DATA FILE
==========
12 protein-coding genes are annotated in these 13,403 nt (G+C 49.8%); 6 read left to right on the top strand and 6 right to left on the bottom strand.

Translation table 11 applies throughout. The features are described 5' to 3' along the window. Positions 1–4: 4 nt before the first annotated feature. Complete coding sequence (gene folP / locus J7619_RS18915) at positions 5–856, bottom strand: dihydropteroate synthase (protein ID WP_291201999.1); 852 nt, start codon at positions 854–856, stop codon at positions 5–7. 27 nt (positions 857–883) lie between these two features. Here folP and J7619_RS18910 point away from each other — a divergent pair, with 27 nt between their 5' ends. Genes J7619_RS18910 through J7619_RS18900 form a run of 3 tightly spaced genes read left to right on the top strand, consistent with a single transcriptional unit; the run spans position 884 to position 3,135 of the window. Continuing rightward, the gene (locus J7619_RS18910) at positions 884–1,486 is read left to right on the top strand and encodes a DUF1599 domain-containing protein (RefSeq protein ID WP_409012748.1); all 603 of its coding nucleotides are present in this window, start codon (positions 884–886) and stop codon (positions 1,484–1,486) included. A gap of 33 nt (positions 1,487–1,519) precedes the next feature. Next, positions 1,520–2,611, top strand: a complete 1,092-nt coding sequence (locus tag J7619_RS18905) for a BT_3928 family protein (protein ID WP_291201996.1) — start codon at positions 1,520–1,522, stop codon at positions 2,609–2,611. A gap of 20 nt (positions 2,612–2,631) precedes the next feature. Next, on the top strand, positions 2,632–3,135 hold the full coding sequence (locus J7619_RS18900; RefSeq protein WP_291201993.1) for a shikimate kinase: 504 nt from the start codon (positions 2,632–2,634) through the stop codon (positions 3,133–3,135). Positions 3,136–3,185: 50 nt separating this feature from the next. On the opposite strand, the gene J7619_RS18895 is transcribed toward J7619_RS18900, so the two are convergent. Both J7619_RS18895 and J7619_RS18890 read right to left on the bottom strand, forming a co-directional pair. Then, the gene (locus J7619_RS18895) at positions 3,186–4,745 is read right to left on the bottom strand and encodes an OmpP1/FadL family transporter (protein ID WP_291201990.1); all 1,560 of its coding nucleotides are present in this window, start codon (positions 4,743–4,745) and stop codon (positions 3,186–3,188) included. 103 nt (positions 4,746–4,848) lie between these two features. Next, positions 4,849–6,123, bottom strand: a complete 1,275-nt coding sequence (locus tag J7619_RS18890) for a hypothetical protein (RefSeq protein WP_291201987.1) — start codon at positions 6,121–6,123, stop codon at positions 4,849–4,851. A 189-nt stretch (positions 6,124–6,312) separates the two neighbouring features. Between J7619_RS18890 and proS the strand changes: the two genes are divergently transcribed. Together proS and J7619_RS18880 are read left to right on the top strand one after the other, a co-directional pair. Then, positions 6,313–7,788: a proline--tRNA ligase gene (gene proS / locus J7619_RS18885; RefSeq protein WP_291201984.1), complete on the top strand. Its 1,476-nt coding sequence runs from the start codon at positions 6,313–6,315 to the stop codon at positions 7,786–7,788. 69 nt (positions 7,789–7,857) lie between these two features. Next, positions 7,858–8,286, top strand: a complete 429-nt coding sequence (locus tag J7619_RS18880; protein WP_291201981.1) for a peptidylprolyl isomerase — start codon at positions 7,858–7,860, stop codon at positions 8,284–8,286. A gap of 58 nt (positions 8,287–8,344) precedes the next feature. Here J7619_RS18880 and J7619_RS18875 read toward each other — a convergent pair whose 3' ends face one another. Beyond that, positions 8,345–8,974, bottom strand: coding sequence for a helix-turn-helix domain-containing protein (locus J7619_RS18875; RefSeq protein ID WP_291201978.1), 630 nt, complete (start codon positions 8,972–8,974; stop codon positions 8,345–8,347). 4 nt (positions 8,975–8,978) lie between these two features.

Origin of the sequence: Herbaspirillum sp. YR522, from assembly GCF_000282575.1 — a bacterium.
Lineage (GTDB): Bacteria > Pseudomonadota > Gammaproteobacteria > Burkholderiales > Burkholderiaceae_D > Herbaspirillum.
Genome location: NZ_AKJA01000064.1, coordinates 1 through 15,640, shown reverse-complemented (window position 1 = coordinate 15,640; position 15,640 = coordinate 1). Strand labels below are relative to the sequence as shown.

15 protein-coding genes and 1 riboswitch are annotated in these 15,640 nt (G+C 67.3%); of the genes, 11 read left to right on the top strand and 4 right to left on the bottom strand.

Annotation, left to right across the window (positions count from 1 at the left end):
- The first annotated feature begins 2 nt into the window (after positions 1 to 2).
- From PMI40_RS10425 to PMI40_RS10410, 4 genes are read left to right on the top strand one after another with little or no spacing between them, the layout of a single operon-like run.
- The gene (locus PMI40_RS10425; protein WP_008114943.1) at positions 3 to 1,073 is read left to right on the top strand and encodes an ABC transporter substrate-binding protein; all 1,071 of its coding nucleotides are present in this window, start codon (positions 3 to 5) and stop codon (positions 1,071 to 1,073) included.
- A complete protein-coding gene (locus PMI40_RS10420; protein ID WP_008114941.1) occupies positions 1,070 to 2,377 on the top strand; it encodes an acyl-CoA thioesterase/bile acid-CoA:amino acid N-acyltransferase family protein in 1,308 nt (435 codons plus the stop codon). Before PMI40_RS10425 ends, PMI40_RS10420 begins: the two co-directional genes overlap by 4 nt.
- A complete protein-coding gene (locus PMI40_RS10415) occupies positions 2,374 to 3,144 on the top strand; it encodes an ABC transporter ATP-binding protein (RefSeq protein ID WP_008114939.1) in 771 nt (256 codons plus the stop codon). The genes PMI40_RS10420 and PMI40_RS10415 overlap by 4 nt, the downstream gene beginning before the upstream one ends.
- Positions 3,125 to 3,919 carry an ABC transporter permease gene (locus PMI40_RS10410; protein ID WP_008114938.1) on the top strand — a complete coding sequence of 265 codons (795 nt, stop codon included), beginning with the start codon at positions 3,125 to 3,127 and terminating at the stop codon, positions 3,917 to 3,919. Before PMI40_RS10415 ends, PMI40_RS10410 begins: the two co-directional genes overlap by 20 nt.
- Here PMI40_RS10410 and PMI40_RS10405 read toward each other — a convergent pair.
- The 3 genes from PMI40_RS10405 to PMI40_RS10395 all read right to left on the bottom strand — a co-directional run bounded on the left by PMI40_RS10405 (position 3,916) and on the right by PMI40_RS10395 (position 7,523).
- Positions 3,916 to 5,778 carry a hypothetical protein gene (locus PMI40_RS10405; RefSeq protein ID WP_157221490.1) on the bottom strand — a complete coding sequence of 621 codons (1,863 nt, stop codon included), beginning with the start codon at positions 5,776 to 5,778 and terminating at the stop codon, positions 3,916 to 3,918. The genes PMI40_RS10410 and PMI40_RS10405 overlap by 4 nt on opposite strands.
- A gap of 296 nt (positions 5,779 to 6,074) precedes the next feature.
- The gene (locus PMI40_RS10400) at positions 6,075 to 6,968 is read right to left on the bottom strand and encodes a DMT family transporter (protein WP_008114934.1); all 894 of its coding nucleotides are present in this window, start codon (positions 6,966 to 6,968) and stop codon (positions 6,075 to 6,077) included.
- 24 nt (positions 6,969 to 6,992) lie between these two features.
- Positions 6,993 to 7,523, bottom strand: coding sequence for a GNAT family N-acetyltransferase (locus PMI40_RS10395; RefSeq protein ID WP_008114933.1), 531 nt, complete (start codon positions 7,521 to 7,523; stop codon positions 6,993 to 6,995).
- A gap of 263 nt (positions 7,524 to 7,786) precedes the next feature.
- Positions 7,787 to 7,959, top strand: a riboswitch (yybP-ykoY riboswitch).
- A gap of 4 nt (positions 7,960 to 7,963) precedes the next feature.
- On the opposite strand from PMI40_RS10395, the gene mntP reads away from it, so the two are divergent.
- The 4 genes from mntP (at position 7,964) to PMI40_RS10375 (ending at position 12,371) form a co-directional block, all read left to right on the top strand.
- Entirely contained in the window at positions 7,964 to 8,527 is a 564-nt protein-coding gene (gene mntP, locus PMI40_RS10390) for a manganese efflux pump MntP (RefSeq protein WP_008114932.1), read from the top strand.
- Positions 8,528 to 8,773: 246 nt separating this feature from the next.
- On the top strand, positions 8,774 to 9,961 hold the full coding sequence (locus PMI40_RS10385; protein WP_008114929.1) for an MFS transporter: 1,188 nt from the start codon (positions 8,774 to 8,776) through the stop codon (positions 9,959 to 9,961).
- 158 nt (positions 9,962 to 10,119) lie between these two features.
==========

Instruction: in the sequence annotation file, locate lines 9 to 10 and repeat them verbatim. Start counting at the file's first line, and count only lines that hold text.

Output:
- From PMI40_RS10425 to PMI40_RS10410, 4 genes are read left to right on the top strand one after another with little or no spacing between them, the layout of a single operon-like run.
- The gene (locus PMI40_RS10425; protein WP_008114943.1) at positions 3 to 1,073 is read left to right on the top strand and encodes an ABC transporter substrate-binding protein; all 1,071 of its coding nucleotides are present in this window, start codon (positions 3 to 5) and stop codon (positions 1,071 to 1,073) included.